In accordance with another alternative, one or several measuring electrodes are designed to be porous in addition to the solid electrolyte, which facilitates the gas diffusion to the reference electrode.
Semiconductors with a high specific sensitivity for certain oxidizable gases are used as measuring electrode materials. Particularly suitable are oxides or mixed oxides, in particular on a rutile or dirutile base or mixtures thereof, which may be doped with acceptors and/or donors. It is advantageous if titanium and/or zirconium dioxide are used.
Suitable donors are in particular tantalum and niobium, preferably elements with a higher valence than the metals which form the semiconductor. Suitable acceptors are transition metals, in particular nickel, copper, cobalt and/or chromium, preferably nickel, copper and/or cobalt, as well as rare earths. The acceptor in this case can be contained in the semiconductor as a fixed solution or as a segregated constituent.
The concentrations of acceptors and donors respectively are in the range of 0.01 to 25%. With lower percentages, no improvements of the characteristics of the measuring electrodes are achieved and with higher percentages, lattice defects appear.
The high sensitivity of, for example, titanium oxide doped with acceptors and donors, especially for unsaturated hydrocarbons, is conditional upon the adsorptive interaction of the orbitals for the Pi-bonds of the unsaturated hydrocarbons with the electron-attracting acceptor sites on the semiconductor surface.
It is advantageous if a conductivity-increasing donor is added to the electrode, in particular at a higher concentration than the acceptor, to prevent the share of the acceptor that reduces the conductivity from becoming fully effective electronically.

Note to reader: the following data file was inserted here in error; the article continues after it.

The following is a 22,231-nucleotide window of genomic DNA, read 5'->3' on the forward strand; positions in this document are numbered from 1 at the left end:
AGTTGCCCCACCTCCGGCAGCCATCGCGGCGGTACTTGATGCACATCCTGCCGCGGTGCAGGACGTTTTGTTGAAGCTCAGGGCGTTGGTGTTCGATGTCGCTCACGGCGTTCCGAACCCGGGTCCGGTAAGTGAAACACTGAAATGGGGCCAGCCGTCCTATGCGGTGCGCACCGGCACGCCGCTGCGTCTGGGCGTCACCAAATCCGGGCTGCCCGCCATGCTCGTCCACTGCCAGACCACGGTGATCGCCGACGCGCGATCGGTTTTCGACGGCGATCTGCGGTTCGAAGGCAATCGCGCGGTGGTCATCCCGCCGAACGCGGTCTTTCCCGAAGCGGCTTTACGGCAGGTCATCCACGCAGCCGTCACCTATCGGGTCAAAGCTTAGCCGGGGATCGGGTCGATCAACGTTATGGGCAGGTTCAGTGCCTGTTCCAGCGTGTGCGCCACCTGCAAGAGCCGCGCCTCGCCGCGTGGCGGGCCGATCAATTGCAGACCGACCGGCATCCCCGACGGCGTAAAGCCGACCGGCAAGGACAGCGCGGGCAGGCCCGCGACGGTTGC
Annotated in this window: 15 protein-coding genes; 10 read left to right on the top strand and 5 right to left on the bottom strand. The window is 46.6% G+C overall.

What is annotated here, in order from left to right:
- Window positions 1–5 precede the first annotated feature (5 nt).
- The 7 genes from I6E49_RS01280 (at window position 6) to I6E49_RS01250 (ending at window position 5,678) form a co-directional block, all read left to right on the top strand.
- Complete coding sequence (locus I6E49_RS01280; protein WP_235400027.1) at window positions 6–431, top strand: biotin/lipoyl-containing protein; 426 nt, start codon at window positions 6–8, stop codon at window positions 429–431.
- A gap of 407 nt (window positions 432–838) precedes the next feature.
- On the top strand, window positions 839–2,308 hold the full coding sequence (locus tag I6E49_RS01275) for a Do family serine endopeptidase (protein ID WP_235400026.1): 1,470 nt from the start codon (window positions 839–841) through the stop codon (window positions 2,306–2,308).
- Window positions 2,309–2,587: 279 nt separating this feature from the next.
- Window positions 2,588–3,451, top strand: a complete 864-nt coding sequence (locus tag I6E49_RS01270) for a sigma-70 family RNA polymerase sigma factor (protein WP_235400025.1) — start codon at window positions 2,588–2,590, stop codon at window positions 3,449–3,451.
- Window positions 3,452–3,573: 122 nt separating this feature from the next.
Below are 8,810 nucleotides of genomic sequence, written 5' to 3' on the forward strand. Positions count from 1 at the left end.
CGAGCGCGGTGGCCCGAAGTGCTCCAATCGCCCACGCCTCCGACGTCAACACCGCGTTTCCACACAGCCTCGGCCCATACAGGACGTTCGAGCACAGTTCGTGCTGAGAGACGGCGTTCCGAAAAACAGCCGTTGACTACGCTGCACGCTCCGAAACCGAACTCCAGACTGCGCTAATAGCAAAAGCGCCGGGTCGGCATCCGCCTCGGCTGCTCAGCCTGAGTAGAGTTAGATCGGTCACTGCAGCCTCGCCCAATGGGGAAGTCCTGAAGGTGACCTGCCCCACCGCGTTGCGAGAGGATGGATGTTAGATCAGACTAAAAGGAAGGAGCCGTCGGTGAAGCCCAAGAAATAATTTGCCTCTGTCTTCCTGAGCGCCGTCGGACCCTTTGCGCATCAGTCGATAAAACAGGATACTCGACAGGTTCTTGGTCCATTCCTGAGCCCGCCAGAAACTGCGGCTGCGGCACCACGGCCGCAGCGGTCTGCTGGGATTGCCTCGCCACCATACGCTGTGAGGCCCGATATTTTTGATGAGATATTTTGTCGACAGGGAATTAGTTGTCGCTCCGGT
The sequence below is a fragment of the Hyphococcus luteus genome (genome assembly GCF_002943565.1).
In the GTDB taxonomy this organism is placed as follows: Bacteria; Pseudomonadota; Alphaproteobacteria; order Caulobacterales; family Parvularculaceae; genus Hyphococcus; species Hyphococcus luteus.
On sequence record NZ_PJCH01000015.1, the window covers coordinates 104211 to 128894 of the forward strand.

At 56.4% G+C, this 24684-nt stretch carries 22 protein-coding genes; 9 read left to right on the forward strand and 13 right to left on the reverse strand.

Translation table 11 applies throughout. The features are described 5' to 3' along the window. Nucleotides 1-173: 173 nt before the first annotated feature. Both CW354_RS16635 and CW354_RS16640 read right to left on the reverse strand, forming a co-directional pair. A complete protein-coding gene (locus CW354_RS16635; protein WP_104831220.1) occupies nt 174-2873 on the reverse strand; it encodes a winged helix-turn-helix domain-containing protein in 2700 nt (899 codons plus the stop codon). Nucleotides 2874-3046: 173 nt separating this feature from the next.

The following example describes a production method for a sensor according to the invention:
A 30 μm thick screen printing layer of a rutile doped with 7% niobium and 3% of one of the transition metals nickel, copper or iron, is printed onto a substrate containing a reference electrode, e.g. made of platinum, and this is covered by a solid electrolyte layer. A heating device is deposited on the opposite side of the substrate. The sensor is sintered at 1200° C. for 90 minutes with a heating/cooling ramp of 300° C./hour. Following the sintering, the solid electrolyte has pore sizes ranging from 10 nm to 100 μm. The voltage is measured at the cell, structured in this way, at a 1 MOhm resistor between the reference and the rutile electrode with the aid of a platinum conductor track, mounted such that it is insulated against the solid electrolyte and contacts only the measuring electrode. The sensor is thereby heated with a heating device to 600° C.
A simulated exhaust gas, containing 10% oxygen, 5% water and 5% carbon dioxide as well as 30 ppm sulphur dioxide, is used as measuring gas. Oxidizable gases are added in the amounts specified in the table.
The last line of the following table lists the voltage values for a mixed-potential electrode of 20% gold and 80% platinum, which represents a state of the technology measuring electrode, for a comparison.
Table: Voltage values (in mv) in dependence on the concentration of oxidizable gases and the composition of the measuring electrode.
______________________________________rutile electrodecomparison electrodewith 7% Nb and 3% Voltages in mvoxidizabie gases (ppm) Ni Cu Fe 20% Au and 80% Pt______________________________________propene 460 150 45 60 320 180 36 120 47 280 90 27 90 35 180H2 460 12 30 20 500 180 6 17 10 450 90 35 4 380CO 460 3 40 16 70 180 -- 15 7 35 90 -- 6 23______________________________________
The table shows that a rutile semiconductor electrode with 7% niobium as donor and 3% nickel as acceptor has the highest selectivity for propylene as conducting substance. In contrast, the gold/platinum system known from the state of the technology displays a particularly high lateral sensitivity to hydrogen.
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|U.S. Classification||204/424, 429/218.1, 204/426, 204/429, 204/291|
|International Classification||G01N27/406, G01N27/416, G01N27/409, G01N27/407|
|Cooperative Classification||G01N27/4074, G01N27/4071|
|European Classification||G01N27/407B, G01N27/407C2|
|Feb 11, 1998||AS||Assignment|
Owner name: ROBERT BOSCH GMBH, GERMANY
Free format text: ASSIGNMENT OF ASSIGNORS INTEREST;ASSIGNOR:SCHUMANN, BERND;REEL/FRAME:009112/0695
Effective date: 19980123